Once a week (barring holidays) my friend Sweet Ginger Mama and I get the toddlers together for a playdate while my older son is at school. But this isn't your regular old tea-sippin', toy-negotiating get together – though those things usually happen too.
Sometimes it's a marathon event, sometimes we just whip up a single big batch of mayo or cultured ketchup. Either way, both the kids and mamas are happy and entertained – and the bonus is we often come out the other end with dinner already made.
After quite a few kitchen play dates, we've got a few ideas of what works and what doesn't.
1 – Be prepared
We typically meet on Mondays which gives us the weekend to get ready for shopping and gathering of supplies which we manage over email. Sometimes we meet at my house and sometimes at our friends' house, but the best play dates happen when we've planned ahead and show up ready to cook (oh, and when the kids decide not to spend the whole time fighting over the ride-on fire truck).
2 – Be upfront about money
Just like in a good marriage, it's a smart idea to be on the same page when it comes to financial expectations when you're sharing grocery bills with a friend. Talk openly to your play date partner about how you want to handle the shopping and money so that it is fair. One option is tally up receipts and pay the difference in cash or check before you leave the playdate. We usually take turns buying each week, but keep a general tab of how much we spend, lest one person is always footing the bill.
3 – Dream up the menu
When I cook with a pal, I am much more likely to make a big mess, take bigger risks, or try something new. So share your bucket list with your kitchen buddy – everything from tasks that you dread to do alone (like cleaning cabbage off every surface of the kitchen from making kraut) to experimenting with an intimidating recipe. We've made homemade lotion, concocted a massive pot of ‘nonton' soup, done a whole day of cultured condiments (krauts, ranch dressing, mayo, etc), and lately, we have a goal of stocking our freezers with casseroles and other dinner options.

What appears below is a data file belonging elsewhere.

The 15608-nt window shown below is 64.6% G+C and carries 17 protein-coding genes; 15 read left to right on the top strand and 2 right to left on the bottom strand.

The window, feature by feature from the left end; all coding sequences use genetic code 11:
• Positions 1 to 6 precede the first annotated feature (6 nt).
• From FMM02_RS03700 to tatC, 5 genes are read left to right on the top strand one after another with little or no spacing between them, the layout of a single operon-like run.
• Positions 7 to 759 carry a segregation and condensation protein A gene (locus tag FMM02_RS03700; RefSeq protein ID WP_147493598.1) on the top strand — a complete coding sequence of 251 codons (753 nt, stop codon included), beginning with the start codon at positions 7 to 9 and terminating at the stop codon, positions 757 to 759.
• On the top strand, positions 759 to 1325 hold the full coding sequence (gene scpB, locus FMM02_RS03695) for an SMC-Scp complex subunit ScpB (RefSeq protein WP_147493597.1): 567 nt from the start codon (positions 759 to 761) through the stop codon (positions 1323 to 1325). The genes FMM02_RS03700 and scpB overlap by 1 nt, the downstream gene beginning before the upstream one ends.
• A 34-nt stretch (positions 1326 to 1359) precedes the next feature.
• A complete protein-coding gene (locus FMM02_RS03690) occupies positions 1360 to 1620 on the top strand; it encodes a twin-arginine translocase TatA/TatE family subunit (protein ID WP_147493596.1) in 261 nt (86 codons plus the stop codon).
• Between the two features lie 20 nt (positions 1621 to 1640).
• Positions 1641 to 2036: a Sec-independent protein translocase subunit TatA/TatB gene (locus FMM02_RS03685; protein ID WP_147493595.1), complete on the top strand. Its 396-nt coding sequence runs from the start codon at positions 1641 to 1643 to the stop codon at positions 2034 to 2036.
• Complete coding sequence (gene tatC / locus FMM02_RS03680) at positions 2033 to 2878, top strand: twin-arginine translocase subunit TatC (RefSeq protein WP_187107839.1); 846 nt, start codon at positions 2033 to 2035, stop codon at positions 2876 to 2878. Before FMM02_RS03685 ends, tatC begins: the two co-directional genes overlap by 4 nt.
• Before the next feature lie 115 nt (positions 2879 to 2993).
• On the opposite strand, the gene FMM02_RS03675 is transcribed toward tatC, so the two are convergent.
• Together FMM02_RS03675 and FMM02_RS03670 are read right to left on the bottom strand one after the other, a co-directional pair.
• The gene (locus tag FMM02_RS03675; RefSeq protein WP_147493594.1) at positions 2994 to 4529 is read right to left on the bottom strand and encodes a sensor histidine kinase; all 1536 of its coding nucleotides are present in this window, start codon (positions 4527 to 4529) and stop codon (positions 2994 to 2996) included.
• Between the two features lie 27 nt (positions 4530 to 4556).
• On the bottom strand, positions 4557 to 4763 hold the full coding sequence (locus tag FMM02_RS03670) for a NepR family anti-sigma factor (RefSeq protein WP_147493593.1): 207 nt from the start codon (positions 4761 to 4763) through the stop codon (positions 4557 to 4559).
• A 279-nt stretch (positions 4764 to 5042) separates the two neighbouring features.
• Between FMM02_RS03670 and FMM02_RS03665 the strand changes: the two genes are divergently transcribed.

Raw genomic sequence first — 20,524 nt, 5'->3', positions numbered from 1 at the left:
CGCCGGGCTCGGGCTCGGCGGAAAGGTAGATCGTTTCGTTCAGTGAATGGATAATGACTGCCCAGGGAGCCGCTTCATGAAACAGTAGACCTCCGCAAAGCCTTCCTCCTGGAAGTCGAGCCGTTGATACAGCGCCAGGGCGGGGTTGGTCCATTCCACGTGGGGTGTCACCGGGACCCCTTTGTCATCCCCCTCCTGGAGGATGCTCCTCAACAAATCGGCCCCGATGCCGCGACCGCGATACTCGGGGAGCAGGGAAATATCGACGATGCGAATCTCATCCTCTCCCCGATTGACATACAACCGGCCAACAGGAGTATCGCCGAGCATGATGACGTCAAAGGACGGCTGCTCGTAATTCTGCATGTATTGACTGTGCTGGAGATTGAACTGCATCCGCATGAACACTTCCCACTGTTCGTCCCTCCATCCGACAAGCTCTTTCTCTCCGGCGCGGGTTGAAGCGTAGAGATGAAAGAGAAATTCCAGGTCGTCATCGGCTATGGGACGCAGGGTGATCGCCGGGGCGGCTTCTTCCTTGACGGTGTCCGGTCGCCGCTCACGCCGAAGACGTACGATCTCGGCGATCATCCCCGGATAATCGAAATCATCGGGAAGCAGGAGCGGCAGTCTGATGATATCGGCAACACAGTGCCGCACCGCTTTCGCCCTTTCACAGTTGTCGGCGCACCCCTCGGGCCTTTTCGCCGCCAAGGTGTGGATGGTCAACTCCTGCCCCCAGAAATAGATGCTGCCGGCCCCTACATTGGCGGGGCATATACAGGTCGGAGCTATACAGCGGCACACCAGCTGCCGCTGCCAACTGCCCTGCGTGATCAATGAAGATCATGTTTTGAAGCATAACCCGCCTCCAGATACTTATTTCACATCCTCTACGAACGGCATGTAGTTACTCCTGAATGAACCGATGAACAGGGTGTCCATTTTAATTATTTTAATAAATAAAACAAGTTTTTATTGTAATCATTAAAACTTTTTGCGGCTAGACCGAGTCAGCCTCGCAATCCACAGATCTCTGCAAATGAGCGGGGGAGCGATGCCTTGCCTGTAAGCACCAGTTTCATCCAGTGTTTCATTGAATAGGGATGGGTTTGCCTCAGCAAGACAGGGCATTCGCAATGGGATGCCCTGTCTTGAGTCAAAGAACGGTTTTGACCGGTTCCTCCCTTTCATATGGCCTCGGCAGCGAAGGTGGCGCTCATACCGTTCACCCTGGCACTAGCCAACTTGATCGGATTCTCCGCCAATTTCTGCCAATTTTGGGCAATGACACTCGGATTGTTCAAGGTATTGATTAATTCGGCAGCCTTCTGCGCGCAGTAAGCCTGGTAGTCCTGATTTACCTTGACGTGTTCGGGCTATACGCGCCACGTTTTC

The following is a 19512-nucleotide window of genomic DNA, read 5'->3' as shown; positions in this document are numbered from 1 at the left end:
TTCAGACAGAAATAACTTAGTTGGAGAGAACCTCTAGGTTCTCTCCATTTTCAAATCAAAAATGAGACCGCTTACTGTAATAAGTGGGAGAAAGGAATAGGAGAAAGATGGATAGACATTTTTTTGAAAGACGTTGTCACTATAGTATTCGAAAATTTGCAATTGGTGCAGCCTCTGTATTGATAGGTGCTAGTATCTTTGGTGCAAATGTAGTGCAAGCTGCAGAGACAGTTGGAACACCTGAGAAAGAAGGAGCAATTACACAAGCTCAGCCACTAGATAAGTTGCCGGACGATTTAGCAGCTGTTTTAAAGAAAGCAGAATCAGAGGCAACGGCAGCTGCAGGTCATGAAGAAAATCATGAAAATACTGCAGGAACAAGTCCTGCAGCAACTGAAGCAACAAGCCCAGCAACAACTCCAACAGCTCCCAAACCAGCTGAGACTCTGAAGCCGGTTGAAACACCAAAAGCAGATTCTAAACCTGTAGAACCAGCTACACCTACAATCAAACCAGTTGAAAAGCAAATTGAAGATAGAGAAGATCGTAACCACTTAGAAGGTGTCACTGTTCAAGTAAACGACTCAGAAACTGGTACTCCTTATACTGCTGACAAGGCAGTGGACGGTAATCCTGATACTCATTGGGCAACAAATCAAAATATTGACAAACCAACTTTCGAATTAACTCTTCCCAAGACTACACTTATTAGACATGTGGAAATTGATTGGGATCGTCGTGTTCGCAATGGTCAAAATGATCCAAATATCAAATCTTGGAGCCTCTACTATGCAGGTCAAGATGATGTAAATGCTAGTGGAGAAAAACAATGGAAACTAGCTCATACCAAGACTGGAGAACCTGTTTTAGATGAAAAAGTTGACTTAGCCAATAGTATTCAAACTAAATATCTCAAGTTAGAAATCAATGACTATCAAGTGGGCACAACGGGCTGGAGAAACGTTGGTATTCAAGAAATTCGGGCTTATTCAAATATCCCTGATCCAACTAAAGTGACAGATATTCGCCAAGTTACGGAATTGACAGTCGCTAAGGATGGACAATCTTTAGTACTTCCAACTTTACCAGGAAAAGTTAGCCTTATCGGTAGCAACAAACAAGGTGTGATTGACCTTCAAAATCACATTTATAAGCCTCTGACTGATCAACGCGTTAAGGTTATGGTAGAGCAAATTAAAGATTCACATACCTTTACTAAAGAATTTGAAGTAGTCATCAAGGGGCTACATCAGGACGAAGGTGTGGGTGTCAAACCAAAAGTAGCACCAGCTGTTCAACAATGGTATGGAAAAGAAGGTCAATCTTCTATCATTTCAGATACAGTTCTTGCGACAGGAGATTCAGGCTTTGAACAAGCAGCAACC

4 – Think big
Having two extra hands means that you can make more in the same amount of time and mess, so make sure to at least double if not quadruple or even sextuple a great recipe so you both have some to freeze. Today Sweet Ginger Mama and I made six white chicken enchilada casseroles so we each had one for dinner and two for a lazy day down the road. We plan to do the same with next weeks' pigs in the blanket casserole, saag paneer, and butter chicken.
5 – Be a good guest
It should go without saying, but if you are visiting another person's kitchen, be respectful of their space, and be sure to leave it at least as clean as you found it. (Admittedly, I am guilty of not doing the latter on several occasions as I am rushing out the door to pick up a kid, but then I try to excuse my kitchen buddy of cleaning when she comes to my house – Sorry SGM!). Also, it's nice to show up with a chocolate croissant. Tee-hee.
6 – Don't forget the little people
With two toddlers underfoot, Sweet Ginger Mama and I know that we need to be realistic about our playdates striking a balance between productivity and not neglecting our children. Typically we address this by tag teaming on kitchen duties and kid management – one of us is washing and chopping while the other is doing snack administration and who-stole-the-toy court. Every now and then the kids play nicely on their own, and we get a chance to chat and get busy. But just a reminder, if you hear silence from the other room, there's a good chance the littles are doing art with mama's makeup kit. Better hurry up and check.
But just a reminder, if you hear silence from the other room, there's a good chance the littles are doing art with mama's makeup kit. Better hurry up and check.
Depending on the age, older children may be more self-sufficient when it comes to entertainment, and/or they may want to get their hands dirty in the kitchen too. Starting at kindergarten age or even younger, kids can measure flour, stir pots, roll dough, and even chop veggies with supervision. During the time when you don't have a real task (or patience) for the kid helpers, give them ‘important' jobs like counting carrots and weighing beans.
Finally, know it's ok to call it quits if anyone is simply not feeling it that day.
7 – Don't forget to play!
Just because you're in the kitchen, doesn't mean it's all work and no fun. Take time to sip some kombucha, share your week, and plan the next girls' night out.
Every now and then, hang up your aprons and go hop in the pool with the kids, after all, it is a play date.
Do you have kitchen play dates?
What do you like to make?
How do you keep the kids entertained?